Whales in the Inlet

One Endangered Species in Profile—The Cook Inlet beluga whale

Nine species of marine mammals, currently listed under the Endangered Species Act and under the jurisdiction of NOAA Fisheries, occur seasonally or year-round within the Pebble Project Action Area.  The proposed Diamond Point Port of the Pebble Project falls within the designated Critical Habitat of one of these species, the Cook Inlet beluga whale.  Learn more about the natural history of the endangered Cook Inlet beluga whale and their relationship with the Pebble Project in our latest fact sheet.

Quick Read

  • The Cook Inlet beluga is one of five populations of beluga whales in Alaska.
  • Turnagain Arm is one of only two places in the world where belugas can be seen from the road system. 
  • Alaska Native subsistence harvests from 1994 to 1998 and the observed 50% decline of the Cook Inlet beluga population during that time indicated harvest levels were unsustainable. Following changes to subsistence regulations, the Cook Inlet beluga population did not recover, indicating that other factors limited its recovery. The population was listed as an endangered species in 2008.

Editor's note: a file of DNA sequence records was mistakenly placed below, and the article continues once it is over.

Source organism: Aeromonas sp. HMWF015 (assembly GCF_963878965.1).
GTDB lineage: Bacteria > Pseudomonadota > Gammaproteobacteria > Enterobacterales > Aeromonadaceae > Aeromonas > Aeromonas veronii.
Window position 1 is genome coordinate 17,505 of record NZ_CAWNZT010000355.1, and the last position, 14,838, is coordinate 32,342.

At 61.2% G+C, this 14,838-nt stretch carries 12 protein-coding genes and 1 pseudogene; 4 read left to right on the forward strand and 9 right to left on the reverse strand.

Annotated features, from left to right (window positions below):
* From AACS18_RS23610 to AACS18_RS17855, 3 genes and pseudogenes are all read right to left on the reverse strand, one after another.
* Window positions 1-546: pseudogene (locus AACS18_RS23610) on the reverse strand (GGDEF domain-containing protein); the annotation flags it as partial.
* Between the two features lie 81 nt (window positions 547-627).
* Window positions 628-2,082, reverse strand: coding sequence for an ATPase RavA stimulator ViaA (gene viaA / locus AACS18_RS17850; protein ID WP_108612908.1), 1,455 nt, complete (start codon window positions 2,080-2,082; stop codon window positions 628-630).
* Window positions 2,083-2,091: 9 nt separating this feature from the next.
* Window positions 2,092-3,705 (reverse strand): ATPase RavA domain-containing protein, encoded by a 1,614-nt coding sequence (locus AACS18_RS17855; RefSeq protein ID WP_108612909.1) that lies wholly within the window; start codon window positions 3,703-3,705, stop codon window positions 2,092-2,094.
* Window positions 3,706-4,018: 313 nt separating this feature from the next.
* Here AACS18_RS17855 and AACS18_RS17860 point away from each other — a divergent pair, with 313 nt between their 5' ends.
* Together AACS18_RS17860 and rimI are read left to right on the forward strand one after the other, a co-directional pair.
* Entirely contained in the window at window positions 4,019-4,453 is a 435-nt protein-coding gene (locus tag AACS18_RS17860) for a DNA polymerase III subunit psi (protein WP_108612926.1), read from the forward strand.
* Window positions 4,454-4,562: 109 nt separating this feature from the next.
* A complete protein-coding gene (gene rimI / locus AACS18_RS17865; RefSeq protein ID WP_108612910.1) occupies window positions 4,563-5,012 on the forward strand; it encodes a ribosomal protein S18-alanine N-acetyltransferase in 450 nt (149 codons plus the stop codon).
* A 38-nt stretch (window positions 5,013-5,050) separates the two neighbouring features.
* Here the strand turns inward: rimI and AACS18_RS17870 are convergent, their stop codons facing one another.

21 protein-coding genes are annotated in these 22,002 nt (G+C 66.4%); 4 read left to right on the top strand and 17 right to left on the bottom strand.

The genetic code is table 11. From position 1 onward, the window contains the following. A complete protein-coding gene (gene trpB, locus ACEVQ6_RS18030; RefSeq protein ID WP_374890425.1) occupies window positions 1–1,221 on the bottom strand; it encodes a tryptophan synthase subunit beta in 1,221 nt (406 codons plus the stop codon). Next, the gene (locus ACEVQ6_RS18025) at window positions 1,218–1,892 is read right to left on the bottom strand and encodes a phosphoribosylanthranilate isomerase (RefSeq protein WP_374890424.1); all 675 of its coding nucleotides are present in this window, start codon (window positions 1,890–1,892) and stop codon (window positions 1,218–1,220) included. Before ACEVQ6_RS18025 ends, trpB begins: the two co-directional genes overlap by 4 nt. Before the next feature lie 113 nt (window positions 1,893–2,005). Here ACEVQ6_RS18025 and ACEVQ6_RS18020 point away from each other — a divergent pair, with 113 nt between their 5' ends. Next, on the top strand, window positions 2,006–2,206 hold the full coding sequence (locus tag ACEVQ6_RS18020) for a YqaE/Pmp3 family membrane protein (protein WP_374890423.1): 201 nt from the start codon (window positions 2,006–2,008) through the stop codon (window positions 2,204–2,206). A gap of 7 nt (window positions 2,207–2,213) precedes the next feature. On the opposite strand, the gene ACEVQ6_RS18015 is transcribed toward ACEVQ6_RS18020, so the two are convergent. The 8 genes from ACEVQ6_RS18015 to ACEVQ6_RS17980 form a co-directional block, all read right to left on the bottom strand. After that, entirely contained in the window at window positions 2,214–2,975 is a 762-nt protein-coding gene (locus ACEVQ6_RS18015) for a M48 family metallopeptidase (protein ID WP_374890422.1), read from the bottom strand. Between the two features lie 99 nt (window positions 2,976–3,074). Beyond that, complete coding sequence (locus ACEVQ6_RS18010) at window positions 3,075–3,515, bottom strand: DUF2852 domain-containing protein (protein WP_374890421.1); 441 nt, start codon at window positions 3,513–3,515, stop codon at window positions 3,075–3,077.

• The Cook Inlet beluga is one of five populations of beluga whales in Alaska.
  • While scientists have identified threats to the Cook Inlet beluga, the causes of the continued decline are unclear. Noise pollution, catastrophic events, disease, habitat loss, prey reduction, and predation are all threats to the population’s recovery.
  • Diamond Point Port would be developed in Cook Inlet beluga whale established critical habitat and could be an additive stressor to this endangered whale.
  • A Biological Assessment written for the U.S. Army Corps of Engineers by Owl Ridge Natural Resource Consultants, Inc., along with other information, will be used by NOAA Fisheries to make a Biological Opinion about Cook Inlet beluga whales by around mid-January 2021.